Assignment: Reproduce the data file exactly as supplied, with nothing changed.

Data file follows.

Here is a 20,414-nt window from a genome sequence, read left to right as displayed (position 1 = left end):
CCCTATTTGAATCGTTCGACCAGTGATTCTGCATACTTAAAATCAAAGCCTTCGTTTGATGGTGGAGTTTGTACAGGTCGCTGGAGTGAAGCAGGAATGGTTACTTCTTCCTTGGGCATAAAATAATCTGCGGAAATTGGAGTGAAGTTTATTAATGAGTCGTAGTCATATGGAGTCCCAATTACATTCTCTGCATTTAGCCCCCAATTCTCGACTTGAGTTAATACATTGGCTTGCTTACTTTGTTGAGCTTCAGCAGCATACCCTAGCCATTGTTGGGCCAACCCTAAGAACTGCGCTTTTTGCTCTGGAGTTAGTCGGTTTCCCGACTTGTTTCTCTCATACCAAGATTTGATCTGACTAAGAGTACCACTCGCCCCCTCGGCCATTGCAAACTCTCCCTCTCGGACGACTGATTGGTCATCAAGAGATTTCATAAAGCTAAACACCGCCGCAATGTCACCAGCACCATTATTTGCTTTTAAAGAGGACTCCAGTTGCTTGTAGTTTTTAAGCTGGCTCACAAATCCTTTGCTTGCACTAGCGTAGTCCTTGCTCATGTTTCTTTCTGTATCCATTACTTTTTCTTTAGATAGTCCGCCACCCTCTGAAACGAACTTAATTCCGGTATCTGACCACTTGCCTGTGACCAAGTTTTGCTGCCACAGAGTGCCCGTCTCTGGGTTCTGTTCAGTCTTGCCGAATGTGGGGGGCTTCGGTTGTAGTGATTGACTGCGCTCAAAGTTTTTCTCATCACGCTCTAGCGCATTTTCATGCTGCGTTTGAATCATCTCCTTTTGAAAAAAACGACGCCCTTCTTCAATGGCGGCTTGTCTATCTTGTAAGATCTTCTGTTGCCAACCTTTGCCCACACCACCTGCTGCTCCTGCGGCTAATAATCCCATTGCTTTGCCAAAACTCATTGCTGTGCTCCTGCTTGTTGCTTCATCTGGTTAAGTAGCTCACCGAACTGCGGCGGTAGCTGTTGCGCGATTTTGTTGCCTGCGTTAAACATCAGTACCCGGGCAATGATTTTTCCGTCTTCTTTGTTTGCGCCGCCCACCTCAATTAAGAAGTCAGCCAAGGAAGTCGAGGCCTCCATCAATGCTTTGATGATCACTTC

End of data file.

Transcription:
Here is a 20,414-nt window from a genome sequence, read left to right as displayed (position 1 = left end):
CCCTATTTGAATCGTTCGACCAGTGATTCTGCATACTTAAAATCAAAGCCTTCGTTTGATGGTGGAGTTTGTACAGGTCGCTGGAGTGAAGCAGGAATGGTTACTTCTTCCTTGGGCATAAAATAATCTGCGGAAATTGGAGTGAAGTTTATTAATGAGTCGTAGTCATATGGAGTCCCAATTACATTCTCTGCATTTAGCCCCCAATTCTCGACTTGAGTTAATACATTGGCTTGCTTACTTTGTTGAGCTTCAGCAGCATACCCTAGCCATTGTTGGGCCAACCCTAAGAACTGCGCTTTTTGCTCTGGAGTTAGTCGGTTTCCCGACTTGTTTCTCTCATACCAAGATTTGATCTGACTAAGAGTACCACTCGCCCCCTCGGCCATTGCAAACTCTCCCTCTCGGACGACTGATTGGTCATCAAGAGATTTCATAAAGCTAAACACCGCCGCAATGTCACCAGCACCATTATTTGCTTTTAAAGAGGACTCCAGTTGCTTGTAGTTTTTAAGCTGGCTCACAAATCCTTTGCTTGCACTAGCGTAGTCCTTGCTCATGTTTCTTTCTGTATCCATTACTTTTTCTTTAGATAGTCCGCCACCCTCTGAAACGAACTTAATTCCGGTATCTGACCACTTGCCTGTGACCAAGTTTTGCTGCCACAGAGTGCCCGTCTCTGGGTTCTGTTCAGTCTTGCCGAATGTGGGGGGCTTCGGTTGTAGTGATTGACTGCGCTCAAAGTTTTTCTCATCACGCTCTAGCGCATTTTCATGCTGCGTTTGAATCATCTCCTTTTGAAAAAAACGACGCCCTTCTTCAATGGCGGCTTGTCTATCTTGTAAGATCTTCTGTTGCCAACCTTTGCCCACACCACCTGCTGCTCCTGCGGCTAATAATCCCATTGCTTTGCCAAAACTCATTGCTGTGCTCCTGCTTGTTGCTTCATCTGGTTAAGTAGCTCACCGAACTGCGGCGGTAGCTGTTGCGCGATTTTGTTGCCTGCGTTAAACATCAGTACCCGGGCAATGATTTTTCCGTCTTCTTTGTTTGCGCCGCCCACCTCAATTAAGAAGTCAGCCAAGGAAGTCGAGGCCTCCATCAATGCTTTGATGATCACTTC